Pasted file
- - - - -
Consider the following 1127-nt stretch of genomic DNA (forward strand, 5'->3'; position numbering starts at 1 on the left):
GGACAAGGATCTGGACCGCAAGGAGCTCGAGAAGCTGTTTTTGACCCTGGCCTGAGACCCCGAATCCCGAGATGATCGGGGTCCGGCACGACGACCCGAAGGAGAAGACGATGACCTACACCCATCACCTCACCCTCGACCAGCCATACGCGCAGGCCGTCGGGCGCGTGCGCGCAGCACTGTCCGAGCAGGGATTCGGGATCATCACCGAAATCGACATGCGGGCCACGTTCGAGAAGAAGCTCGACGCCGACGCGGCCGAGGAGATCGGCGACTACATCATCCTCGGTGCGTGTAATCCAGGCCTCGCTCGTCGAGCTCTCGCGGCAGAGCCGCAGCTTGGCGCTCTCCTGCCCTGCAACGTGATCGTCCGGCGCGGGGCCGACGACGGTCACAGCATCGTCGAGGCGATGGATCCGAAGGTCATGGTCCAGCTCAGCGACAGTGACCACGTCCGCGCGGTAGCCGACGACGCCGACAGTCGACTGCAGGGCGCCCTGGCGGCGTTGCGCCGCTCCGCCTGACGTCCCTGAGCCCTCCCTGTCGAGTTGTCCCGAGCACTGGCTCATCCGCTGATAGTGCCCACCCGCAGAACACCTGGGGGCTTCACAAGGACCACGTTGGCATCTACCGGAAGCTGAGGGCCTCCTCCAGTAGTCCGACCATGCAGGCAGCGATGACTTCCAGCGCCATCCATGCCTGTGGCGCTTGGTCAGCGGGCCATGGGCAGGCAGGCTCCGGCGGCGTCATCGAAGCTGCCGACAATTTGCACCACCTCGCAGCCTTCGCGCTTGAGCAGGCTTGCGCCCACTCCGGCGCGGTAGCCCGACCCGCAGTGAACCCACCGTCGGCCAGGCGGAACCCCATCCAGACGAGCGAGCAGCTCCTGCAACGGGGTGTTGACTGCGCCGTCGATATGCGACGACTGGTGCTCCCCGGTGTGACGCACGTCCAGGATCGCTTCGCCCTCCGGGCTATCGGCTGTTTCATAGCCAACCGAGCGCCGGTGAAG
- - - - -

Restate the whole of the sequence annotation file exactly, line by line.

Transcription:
Consider the following 1127-nt stretch of genomic DNA (forward strand, 5'->3'; position numbering starts at 1 on the left):
GGACAAGGATCTGGACCGCAAGGAGCTCGAGAAGCTGTTTTTGACCCTGGCCTGAGACCCCGAATCCCGAGATGATCGGGGTCCGGCACGACGACCCGAAGGAGAAGACGATGACCTACACCCATCACCTCACCCTCGACCAGCCATACGCGCAGGCCGTCGGGCGCGTGCGCGCAGCACTGTCCGAGCAGGGATTCGGGATCATCACCGAAATCGACATGCGGGCCACGTTCGAGAAGAAGCTCGACGCCGACGCGGCCGAGGAGATCGGCGACTACATCATCCTCGGTGCGTGTAATCCAGGCCTCGCTCGTCGAGCTCTCGCGGCAGAGCCGCAGCTTGGCGCTCTCCTGCCCTGCAACGTGATCGTCCGGCGCGGGGCCGACGACGGTCACAGCATCGTCGAGGCGATGGATCCGAAGGTCATGGTCCAGCTCAGCGACAGTGACCACGTCCGCGCGGTAGCCGACGACGCCGACAGTCGACTGCAGGGCGCCCTGGCGGCGTTGCGCCGCTCCGCCTGACGTCCCTGAGCCCTCCCTGTCGAGTTGTCCCGAGCACTGGCTCATCCGCTGATAGTGCCCACCCGCAGAACACCTGGGGGCTTCACAAGGACCACGTTGGCATCTACCGGAAGCTGAGGGCCTCCTCCAGTAGTCCGACCATGCAGGCAGCGATGACTTCCAGCGCCATCCATGCCTGTGGCGCTTGGTCAGCGGGCCATGGGCAGGCAGGCTCCGGCGGCGTCATCGAAGCTGCCGACAATTTGCACCACCTCGCAGCCTTCGCGCTTGAGCAGGCTTGCGCCCACTCCGGCGCGGTAGCCCGACCCGCAGTGAACCCACCGTCGGCCAGGCGGAACCCCATCCAGACGAGCGAGCAGCTCCTGCAACGGGGTGTTGACTGCGCCGTCGATATGCGACGACTGGTGCTCCCCGGTGTGACGCACGTCCAGGATCGCTTCGCCCTCCGGGCTATCGGCTGTTTCATAGCCAACCGAGCGCCGGTGAAG